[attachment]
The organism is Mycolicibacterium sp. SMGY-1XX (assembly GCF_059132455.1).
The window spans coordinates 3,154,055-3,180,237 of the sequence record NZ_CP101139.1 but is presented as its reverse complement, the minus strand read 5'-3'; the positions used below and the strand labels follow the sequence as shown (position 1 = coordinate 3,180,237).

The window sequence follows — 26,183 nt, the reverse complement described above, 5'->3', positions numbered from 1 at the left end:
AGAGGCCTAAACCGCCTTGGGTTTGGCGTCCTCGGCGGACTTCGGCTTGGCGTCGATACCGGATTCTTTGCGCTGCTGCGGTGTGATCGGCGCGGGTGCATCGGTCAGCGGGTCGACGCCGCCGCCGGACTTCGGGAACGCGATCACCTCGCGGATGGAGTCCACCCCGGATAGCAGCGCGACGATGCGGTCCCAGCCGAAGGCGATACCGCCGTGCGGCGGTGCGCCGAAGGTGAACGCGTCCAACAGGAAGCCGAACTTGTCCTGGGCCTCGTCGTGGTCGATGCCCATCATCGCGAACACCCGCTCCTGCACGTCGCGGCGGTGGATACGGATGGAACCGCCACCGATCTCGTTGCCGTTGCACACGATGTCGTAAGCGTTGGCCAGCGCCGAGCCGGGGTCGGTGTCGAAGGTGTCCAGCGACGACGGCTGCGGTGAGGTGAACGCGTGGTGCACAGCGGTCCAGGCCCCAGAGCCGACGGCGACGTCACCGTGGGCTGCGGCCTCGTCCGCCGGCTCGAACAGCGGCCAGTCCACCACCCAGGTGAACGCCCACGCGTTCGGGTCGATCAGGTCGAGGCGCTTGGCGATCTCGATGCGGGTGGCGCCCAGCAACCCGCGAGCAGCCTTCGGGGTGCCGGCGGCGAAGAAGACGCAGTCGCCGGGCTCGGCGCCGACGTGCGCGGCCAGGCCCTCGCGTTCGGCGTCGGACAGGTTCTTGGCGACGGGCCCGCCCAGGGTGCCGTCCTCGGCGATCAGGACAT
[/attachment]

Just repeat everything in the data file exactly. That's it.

The organism is Mycolicibacterium sp. SMGY-1XX (assembly GCF_059132455.1).
The window spans coordinates 3,154,055-3,180,237 of the sequence record NZ_CP101139.1 but is presented as its reverse complement, the minus strand read 5'-3'; the positions used below and the strand labels follow the sequence as shown (position 1 = coordinate 3,180,237).

The window sequence follows — 26,183 nt, the reverse complement described above, 5'->3', positions numbered from 1 at the left end:
AGAGGCCTAAACCGCCTTGGGTTTGGCGTCCTCGGCGGACTTCGGCTTGGCGTCGATACCGGATTCTTTGCGCTGCTGCGGTGTGATCGGCGCGGGTGCATCGGTCAGCGGGTCGACGCCGCCGCCGGACTTCGGGAACGCGATCACCTCGCGGATGGAGTCCACCCCGGATAGCAGCGCGACGATGCGGTCCCAGCCGAAGGCGATACCGCCGTGCGGCGGTGCGCCGAAGGTGAACGCGTCCAACAGGAAGCCGAACTTGTCCTGGGCCTCGTCGTGGTCGATGCCCATCATCGCGAACACCCGCTCCTGCACGTCGCGGCGGTGGATACGGATGGAACCGCCACCGATCTCGTTGCCGTTGCACACGATGTCGTAAGCGTTGGCCAGCGCCGAGCCGGGGTCGGTGTCGAAGGTGTCCAGCGACGACGGCTGCGGTGAGGTGAACGCGTGGTGCACAGCGGTCCAGGCCCCAGAGCCGACGGCGACGTCACCGTGGGCTGCGGCCTCGTCCGCCGGCTCGAACAGCGGCCAGTCCACCACCCAGGTGAACGCCCACGCGTTCGGGTCGATCAGGTCGAGGCGCTTGGCGATCTCGATGCGGGTGGCGCCCAGCAACCCGCGAGCAGCCTTCGGGGTGCCGGCGGCGAAGAAGACGCAGTCGCCGGGCTCGGCGCCGACGTGCGCGGCCAGGCCCTCGCGTTCGGCGTCGGACAGGTTCTTGGCGACGGGCCCGCCCAGGGTGCCGTCCTCGGCGATCAGGACAT